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re license plate light

Discussion in 'Technical and Troubleshooting Torque' started by quami, Sep 17, 2012.

  1. Hi guys guys

    I currently trying to tap into my license plate power to power a relay so i can have power for accessories through a relay and distribution block. my question is i have two wires going into the light which are brown and green i just wanted to know how to tell which one is ground and which one is power. I have a cb125e and cannot get a hold of the wiring schematics for the bike.I have tried to trace the wires back to the battery but it's difficult to decipher the wires without the electric diagram.


  2. See which one sparks when you touch it to the frame :).

    (Obviously don't do this, spend $10 on a multimeter and use that to determine which is live instead)
  3. I would assume brown is ground - it would be stupid to be the other way round.

    Do you have a multimeter?
  4. You can buy a multimeter for about $20 and measure it at a connector or you can put a LED across said connector and it will only break in one orientation (it will only light up in one direction with a resistor in series)...the other option is to check which color is used on the other wires -- all the grounds might be the same.
  5. I know brown is positive on the tail light on a CB400.. so to say brown would be the common sense choice for ground is a dangerous thing to say.. we arent dealing with common sense here people.. remember that..
  6. Google "CB125 wiring diagram".. there are heaps out there..

    Green is ground for the tail light.. Brown is + for the tail light or the brake light and green/yellow is the + for the tail light or brake light.. this you will have to work out for yourself.. my money is on brown being the tail light and green yellow being the brake light..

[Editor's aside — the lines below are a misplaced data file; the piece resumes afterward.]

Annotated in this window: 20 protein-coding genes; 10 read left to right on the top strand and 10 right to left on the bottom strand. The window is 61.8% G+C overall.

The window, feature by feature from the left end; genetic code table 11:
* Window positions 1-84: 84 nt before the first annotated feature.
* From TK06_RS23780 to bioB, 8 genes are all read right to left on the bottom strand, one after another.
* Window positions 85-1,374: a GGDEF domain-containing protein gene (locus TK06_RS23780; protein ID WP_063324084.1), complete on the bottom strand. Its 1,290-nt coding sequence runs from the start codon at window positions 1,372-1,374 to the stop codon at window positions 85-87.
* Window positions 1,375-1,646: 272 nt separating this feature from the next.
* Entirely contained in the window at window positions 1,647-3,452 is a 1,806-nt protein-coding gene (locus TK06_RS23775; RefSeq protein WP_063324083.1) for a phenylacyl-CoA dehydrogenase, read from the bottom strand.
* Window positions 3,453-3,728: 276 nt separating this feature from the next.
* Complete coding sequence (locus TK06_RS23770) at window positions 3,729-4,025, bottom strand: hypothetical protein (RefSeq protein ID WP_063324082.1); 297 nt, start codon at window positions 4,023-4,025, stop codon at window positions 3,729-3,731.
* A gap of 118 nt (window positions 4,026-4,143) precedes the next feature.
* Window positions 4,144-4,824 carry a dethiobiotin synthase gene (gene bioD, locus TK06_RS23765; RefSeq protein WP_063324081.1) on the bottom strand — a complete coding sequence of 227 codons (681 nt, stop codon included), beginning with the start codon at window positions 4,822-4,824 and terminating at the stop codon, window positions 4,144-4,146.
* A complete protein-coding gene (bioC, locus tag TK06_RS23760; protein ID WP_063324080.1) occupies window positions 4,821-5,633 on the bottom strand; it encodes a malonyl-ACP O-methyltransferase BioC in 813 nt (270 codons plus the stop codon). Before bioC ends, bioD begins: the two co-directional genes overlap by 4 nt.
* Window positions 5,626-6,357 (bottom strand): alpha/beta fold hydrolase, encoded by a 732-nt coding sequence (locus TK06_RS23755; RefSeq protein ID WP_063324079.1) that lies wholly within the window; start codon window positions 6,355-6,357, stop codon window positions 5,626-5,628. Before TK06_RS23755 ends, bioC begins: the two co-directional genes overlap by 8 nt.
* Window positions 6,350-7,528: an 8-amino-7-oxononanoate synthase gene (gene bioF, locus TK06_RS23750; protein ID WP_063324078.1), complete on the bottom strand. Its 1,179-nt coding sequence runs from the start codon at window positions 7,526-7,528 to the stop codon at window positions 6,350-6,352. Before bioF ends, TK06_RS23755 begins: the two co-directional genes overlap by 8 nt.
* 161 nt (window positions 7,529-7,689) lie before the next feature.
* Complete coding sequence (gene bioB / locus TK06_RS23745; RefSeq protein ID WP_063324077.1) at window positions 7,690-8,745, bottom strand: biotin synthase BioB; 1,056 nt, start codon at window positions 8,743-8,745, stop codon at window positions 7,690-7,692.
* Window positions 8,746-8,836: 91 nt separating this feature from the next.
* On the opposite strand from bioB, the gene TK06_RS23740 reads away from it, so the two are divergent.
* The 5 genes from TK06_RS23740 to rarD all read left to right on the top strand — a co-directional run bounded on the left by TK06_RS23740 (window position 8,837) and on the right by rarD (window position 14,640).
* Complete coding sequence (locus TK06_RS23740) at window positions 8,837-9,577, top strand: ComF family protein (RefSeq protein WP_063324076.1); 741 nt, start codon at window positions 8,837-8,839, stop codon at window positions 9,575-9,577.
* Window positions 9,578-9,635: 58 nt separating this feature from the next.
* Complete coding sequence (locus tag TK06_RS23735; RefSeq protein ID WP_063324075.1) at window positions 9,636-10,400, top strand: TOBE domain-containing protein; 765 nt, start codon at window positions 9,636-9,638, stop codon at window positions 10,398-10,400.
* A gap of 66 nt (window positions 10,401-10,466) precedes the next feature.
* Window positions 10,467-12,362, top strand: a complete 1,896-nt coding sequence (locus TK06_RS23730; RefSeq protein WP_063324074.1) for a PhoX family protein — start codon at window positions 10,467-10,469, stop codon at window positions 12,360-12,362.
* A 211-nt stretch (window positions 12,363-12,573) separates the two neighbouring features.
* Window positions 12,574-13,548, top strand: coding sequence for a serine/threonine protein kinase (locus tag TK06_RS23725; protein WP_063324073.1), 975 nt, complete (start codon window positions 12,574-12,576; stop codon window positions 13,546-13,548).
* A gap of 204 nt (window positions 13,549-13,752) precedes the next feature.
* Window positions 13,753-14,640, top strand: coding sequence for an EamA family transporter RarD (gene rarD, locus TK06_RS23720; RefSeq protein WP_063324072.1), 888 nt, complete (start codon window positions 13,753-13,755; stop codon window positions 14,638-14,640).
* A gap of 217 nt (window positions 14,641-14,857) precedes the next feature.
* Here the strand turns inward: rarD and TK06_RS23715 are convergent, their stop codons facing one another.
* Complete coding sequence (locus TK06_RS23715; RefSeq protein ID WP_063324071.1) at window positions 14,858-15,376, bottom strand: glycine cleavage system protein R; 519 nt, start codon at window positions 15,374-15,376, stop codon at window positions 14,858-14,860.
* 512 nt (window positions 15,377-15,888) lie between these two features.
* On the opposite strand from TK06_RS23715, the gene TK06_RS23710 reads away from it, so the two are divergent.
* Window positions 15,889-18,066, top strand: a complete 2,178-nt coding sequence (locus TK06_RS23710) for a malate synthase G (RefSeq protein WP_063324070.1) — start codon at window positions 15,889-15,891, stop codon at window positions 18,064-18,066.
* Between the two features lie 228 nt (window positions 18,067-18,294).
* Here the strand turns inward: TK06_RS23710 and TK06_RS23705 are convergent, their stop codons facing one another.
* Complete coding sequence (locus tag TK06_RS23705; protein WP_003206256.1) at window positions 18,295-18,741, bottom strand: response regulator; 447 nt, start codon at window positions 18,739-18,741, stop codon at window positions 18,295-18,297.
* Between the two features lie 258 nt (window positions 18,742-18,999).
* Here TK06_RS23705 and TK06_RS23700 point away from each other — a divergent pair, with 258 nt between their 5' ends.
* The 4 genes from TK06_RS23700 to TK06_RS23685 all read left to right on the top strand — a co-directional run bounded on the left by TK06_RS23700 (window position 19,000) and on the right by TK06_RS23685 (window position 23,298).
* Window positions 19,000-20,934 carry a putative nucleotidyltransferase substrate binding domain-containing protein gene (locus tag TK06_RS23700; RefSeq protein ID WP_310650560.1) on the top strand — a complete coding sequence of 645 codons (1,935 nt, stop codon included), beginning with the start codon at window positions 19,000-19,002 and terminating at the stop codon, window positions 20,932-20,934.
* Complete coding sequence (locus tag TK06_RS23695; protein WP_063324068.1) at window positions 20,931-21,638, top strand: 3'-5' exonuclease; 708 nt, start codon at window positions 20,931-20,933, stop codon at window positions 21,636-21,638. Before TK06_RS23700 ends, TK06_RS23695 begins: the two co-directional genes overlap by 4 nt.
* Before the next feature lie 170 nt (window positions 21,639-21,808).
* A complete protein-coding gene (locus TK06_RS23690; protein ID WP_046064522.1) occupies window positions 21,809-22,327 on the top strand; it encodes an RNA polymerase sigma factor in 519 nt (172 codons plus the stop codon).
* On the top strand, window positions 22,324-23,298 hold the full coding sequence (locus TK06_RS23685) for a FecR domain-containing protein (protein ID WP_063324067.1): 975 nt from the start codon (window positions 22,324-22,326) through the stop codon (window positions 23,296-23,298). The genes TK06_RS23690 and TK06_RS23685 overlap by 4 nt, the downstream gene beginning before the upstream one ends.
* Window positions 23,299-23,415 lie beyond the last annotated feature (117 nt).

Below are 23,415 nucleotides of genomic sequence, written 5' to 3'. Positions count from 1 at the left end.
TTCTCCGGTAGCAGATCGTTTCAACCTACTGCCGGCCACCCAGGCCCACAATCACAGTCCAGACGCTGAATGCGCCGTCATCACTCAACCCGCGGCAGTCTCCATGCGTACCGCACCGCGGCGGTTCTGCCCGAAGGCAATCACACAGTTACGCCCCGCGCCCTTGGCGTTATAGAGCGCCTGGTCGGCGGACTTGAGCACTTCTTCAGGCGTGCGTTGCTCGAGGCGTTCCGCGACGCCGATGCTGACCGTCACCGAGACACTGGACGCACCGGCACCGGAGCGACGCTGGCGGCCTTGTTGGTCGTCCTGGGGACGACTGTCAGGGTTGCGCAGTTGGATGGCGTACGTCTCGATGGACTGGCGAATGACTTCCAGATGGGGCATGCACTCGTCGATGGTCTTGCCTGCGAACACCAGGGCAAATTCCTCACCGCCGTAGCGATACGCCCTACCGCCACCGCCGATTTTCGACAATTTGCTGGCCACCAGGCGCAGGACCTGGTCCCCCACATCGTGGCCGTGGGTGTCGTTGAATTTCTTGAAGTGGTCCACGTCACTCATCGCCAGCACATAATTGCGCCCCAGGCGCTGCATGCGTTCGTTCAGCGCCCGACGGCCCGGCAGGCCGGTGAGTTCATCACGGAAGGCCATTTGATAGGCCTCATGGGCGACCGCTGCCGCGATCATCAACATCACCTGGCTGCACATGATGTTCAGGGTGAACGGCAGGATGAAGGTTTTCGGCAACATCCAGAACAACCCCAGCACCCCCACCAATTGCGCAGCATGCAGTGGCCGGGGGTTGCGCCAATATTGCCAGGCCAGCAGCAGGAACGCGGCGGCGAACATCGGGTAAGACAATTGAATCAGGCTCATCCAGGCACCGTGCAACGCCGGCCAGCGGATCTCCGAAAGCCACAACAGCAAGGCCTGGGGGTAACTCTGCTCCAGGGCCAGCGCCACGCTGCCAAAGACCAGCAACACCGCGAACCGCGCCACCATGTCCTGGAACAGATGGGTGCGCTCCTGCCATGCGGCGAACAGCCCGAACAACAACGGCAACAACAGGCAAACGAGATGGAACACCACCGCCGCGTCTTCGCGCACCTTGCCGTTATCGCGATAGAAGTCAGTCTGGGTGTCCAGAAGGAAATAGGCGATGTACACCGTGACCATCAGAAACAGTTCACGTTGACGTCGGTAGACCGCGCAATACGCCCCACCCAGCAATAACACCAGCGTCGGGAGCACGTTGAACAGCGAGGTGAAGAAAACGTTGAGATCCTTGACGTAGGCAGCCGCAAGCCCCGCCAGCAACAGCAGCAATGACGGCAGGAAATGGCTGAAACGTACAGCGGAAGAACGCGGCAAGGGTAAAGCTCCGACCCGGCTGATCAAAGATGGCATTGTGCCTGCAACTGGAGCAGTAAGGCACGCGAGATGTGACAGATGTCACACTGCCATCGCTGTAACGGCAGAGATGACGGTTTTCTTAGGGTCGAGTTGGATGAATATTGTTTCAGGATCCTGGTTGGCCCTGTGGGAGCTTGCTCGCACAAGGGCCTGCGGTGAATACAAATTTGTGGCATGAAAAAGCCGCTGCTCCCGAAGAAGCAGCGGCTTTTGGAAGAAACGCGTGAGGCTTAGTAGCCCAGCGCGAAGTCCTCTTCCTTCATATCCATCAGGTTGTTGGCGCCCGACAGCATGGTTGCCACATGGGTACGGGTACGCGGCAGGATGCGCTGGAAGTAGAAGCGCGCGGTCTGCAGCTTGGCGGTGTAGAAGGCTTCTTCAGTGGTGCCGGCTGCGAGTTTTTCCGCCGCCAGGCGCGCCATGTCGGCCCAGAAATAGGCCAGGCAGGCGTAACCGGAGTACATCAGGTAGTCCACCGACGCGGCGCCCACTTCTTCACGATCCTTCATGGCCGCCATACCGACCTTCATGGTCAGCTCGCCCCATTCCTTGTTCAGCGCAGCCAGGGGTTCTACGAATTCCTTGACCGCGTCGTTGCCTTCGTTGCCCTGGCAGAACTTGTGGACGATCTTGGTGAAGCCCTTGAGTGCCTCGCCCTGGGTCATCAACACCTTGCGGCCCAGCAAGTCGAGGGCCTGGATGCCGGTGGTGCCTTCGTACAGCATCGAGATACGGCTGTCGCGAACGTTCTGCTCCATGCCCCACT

7. But still buy a multimeter if you don't have one - especially if you're going to be wiring in a distribution block and fuse (important to make sure you're not trying to draw too much power with whatever you're planning on running).
  8. Green is a more likely ground colour.
    A cheap test light or multimeter will help you check for sure.
    Don't try "spark to the frame, you'll likely blow the fuse.
  9. IMHO brown on Jap bikes (and most other vehicles) will be +. Plain green will be ground.
  10. Not if you swap the 25-30A fuses with 50A ones. :)

    (Again, don't actually do this).
  11. All the magic smoke is going to come out of those wires with a 50A fuse in there :)
  12. Actually a cut down 4" nail is better!!! :demon:
    (again, don't try this at home!)
  13. You should try to apply for a job as a voice over artist. You'd be a natural at the "don't try this at home" line, then again, maybe a researcher for the Jackass or Tokyo shock boys.
  14. True story from my past life as a mechanic, rebuilding a traded in Grey Fergie tractor, found a .22 Magnum round (live, complete with projectile) inserted in place of a 3AG fuse.
  15. You can also wrap fuses in aluminium foil for a bit of extra load carrying ability, or to replace a blown fuse.
    (This I have tried at home, though that's not a recommendation).
  16. The earlier CB125 had a Black wire for the stop light and a Green with Yellow stripe for the tail light. The Ground was frame return.

    What others have said is good advice though get yourself a cheap multimeter.

  17. thanx guys for the feed back had a multimeter handy and was able to find ground and power. the brown was power and the green was ground.

    cheers guys
  18. thnx for the help guys i managed to find the power wire. of course i logged in when some one has uploaded a schematic when i've finished the project. doh. oh well just teach me to check my posts more frequently. thnx again guys.

  19. Actually had to do that myself!
    Years ago, driving along a pitch black road (no street lighting & no moon out!) the main fuse for the headlights blew!!!!
    Tore out the foil from a pack of ciggies, wrapped it around the blown fuse to get me home.
    Never did replace that 'fuse'!!! Just forgot!